Surprisingly enough, this well known cover from the Haunted Tank strip in G. I. Combat wasn't done by the usual suspect, Joe Kubert, but instead by longtime pro Russ Heath. The colorist here wisely decided to go with a monotone hue to make the giant, ghostly image of Attila the Hun seem almost translucent against the red background. A striking image made even more striking by its total incongruity (which, by the way, I addressed in an earlier edition of Ask the Vault if anyone is interested).

134) Teen Titans #23
October, 1969 -- Nick Cardy

Less than a year after Wonder Woman got the reboot treatment, Wonder Girl followed suit with this cover from Nick Cardy. Donna Troy's new design was as modern and forward as the design of the Teen Titans book in general at the time; while not as dramatic an overhaul as the new kung fu Wonder Woman, this hip and fresh take Wonder Girl made her significantly more relevant to teens of the day (and as a result, this new version was quite a bit more successful overall than Wonder Woman's revamp). I also like the nod to DC history of having Donna jumping through a poster of herself, which echoes the tradition of having new characters leap through a paper hoop like circus animals. Very nice.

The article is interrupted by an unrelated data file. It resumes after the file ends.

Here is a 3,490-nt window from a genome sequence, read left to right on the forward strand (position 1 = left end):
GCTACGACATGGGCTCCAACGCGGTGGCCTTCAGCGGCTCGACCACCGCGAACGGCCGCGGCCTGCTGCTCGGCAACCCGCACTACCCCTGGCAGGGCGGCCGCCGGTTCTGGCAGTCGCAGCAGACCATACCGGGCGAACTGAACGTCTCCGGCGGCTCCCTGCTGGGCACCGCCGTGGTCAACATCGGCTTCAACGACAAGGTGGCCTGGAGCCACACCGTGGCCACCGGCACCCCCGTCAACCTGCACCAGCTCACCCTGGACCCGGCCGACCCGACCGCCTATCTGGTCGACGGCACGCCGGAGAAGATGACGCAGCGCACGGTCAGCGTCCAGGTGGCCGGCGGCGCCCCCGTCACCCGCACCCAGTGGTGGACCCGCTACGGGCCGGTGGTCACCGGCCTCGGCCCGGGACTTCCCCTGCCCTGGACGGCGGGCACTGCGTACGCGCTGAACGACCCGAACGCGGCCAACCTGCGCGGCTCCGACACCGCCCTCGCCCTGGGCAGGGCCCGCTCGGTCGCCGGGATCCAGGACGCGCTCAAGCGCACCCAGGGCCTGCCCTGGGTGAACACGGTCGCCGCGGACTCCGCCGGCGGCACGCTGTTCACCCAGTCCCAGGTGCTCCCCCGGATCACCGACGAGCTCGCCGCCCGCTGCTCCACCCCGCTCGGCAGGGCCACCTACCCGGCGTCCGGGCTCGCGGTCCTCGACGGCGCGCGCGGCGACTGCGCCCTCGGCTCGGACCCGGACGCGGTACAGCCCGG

133) Superman #307
January, 1977 -- Neal Adams

Don't look now, but here's the first of our slew of covers from Neal Adams. By the time Adams did this cover in 1977 he was no longer a regular cover artist for DC, but he clearly didn't miss a beat over the years. The design of this cover, with Supergirl so far in the foreground that most of her body is off the page, helps frame the shocking image of Kandor being smashed to hell and Superman's horrified reaction in the background. Excellent composition.

132) All-Star Comics #3
Winter 1940-41 -- Everett E. Hibbard

DC's version of the knights of the round table gather here for the first time to form the first superhero team in comics history. I like the nod to the concept of having them sit around an actual round table, and the classic All-Star Comics logo in front of the bright yellow background is great. The figures may just be sitting there, but they also seem like they're ready for business as they stare out at the reader. And I don't even mind the big text box roll call at the bottom either, though you have to feel bad for Johnny Thunder, as he made the list but not the team or the cover. And thus was fated to be a second banana forever. Poor sap.

131) Weird War Tales #8
November, 1972 -- Neal Adams

Another Neal Adams effort and one of many covers I decided to include before I realized they were actually drawn by Adams. What I like best about this Weird War cover is the design decision to drop the logo down from the top of the book so that the giant golem thing is peering out over the top of it. This really emphasizes his height and makes him a lot scarier than if they had redrawn the cover to allow the cover to stay at its usual place up at the top of the cover. Honestly, it makes the whole thing and turns this from just a cool image into a true top notch cover.

Tomorrow: #130-121! Romance! Horror! War! And more Neal Adams! Plus: the death of a hero! Be there!